Robust Geometric Computation

  title={Robust Geometric Computation},
  author={Chee-Keng Yap and Vikram Sharma},
  booktitle={Encyclopedia of Algorithms},
Nonrobustness refers to qualitative or catastrophic failures in geometric algorithms arising from numerical errors. Section 45.1 provides background on these problems. Although nonrobustness is already an issue in “purely numerical” computation, the problem is compounded in “geometric computation.” In Section 45.2 we characterize such computations. Researchers trying to create robust geometric software have tried two approaches: making fixed-precision computation robust (Section 45.3), and… 

Lecture 5 Geometric Approaches

  • Mathematics
We look at some geometric approaches to nonrobustness. An intriguing idea here is the notion of " fixed precision geometry ". After all, if nonrobustness is a geometric phenomenon, it makes sense to

Lecture 1 Introduction to Numerical Nonrobustness

  • Mathematics
This chapter gives an initial orientation to some key issues that concern us. What is the nonrobustness phenomenon? Why does it appear so intractable? Of course, the prima facie reason for

Towards Soft Exact Computation (Invited Talk)

  • C. Yap
  • Computer Science
  • 2019
A bird’s eye view of the recent work with collaborators in two principle areas: computing zero sets and robot path planning and a systematic pathway to go from the abstract algorithmic description to an effective algorithm in the subdivision framework are discussed.

Controlled linear perturbation

ImatiSTL - Fast and Reliable Mesh Processing with a Hybrid Kernel

  • M. Attene
  • Computer Science
    Trans. Comput. Sci.
  • 2017
A novel approach is presented to deal with geometric computations while joining the efficiency of floating point representations with the robustness of exact arithmetic. Our approach is based on a

Lecture 1 on Numerical Nonrobustness

  • Computer Science
This chapter gives an initial orientation to some key issues that concernNonrobustness arises when benign errors leads a computation to commit catastrophic errors, and often the program crashes as a result.

Lecture 6 Exact Geometric Computation

  • Mathematics
You might object that it would be reasonable enough for me to try to expound the differential calculus, or the theory of numbers, to you, because the view that I might find something of interest to


  • Mathematics
It is better to solve the right problem the wrong way than to solve the wrong problem the right way. The purpose of computing is insight, not numbers. To understand numerical nonrobustness, we need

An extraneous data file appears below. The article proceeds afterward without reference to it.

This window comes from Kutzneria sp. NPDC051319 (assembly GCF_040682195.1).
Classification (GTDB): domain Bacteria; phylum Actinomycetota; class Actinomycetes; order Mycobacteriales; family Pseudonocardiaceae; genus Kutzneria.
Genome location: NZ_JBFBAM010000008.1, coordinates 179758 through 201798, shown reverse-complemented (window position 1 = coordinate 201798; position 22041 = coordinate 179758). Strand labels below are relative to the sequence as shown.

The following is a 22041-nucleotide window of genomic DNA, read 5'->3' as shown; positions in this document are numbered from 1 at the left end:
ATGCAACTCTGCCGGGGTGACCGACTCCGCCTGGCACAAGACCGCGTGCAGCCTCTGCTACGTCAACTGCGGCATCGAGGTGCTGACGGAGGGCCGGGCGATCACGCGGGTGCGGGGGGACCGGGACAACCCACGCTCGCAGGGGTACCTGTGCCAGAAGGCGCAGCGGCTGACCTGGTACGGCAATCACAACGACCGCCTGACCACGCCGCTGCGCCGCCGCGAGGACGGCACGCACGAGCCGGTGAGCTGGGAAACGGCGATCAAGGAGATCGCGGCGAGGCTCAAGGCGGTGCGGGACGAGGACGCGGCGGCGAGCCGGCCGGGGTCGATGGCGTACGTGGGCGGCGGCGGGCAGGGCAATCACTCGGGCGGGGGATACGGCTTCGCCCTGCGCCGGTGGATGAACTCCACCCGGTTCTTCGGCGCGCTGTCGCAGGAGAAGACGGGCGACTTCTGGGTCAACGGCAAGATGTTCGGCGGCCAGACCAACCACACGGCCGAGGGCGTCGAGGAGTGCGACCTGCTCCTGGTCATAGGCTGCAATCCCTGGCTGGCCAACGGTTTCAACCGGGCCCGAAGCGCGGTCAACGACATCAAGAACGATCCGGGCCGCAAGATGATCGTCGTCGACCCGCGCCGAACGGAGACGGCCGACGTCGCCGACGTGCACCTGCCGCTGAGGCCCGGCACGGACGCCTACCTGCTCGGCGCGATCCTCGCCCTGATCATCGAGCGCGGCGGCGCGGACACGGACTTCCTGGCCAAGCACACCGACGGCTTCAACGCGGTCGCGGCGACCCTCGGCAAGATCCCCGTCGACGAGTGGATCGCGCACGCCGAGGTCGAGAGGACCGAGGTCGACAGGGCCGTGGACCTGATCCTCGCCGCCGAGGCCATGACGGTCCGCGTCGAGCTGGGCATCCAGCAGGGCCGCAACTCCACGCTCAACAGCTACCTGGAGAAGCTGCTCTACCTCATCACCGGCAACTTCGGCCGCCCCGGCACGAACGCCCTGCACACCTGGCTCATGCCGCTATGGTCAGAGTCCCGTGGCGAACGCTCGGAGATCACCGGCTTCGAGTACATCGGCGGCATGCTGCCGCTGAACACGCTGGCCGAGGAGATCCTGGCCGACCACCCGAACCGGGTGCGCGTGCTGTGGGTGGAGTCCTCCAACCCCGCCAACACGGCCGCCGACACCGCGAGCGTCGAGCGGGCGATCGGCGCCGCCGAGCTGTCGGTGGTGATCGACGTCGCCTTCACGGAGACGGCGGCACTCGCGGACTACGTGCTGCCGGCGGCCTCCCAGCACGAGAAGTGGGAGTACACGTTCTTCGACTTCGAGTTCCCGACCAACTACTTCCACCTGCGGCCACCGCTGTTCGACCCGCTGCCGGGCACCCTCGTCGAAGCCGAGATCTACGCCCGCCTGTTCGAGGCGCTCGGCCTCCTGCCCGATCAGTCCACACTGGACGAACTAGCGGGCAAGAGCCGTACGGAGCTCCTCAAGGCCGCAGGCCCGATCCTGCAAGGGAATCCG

Towards Exact Geometric Computation

  • C. Yap
  • Computer Science
    Comput. Geom.
  • 1997

Efficient Perturbations for Handling Geometric Degeneracies

A syntactic definition of perturbations is proposed and certain properties are specified under which an algorithm executed on perturbed input produces an output from which the exact answer can be recovered.

Recipes for geometry and numerical analysis - Part I: an empirical study

This paper explores some of the main issues in geometric computations and the methods that have been proposed to handle roundoff errors and focuses on one method and applies it to a general iterative intersection problem.

Topology-Oriented Implementation—An Approach to Robust Geometric Algorithms

This paper presents an approach, called the ``topology-oriented approach,'' to numerically robust geometric algorithms that guarantees robustness of the algorithm because combinatorial and topological computation is never contaminated with numerical errors.

Hypergeometric Functions in Exact Geometric Computation

Controlled perturbation for Delaunay triangulations

It is pointed out that controlled perturbation is a general scheme for converting idealistic algorithms into algorithms which can be executed with floating point arithmetic and how to use it in the context of randomized geometric algorithms without deteriorating the running time.

Classroom Examples of Robustness Problems in Geometric Computations

This extended abstract studies a simple incremental algorithm for planar convex hulls and gives examples which make the algorithm fail in all pos- sible ways, and discusses the geometry of the floating point implementation of the orientation predicate.

On degeneracy in geometric computations

This paper puts forward the claim that it is simpler and more efficient to avoid the perturbation technique and to deal directly with degenerate inputs, and substantiate this claim on two basic problems in computational geometry, the line segment intersection problem and the convex hull problem.

Numerical stability of geometric algorithms

In an unpublished report [Ra] it is shown how to represent lines in the floating point system such that any two lines cannot intersect more than once.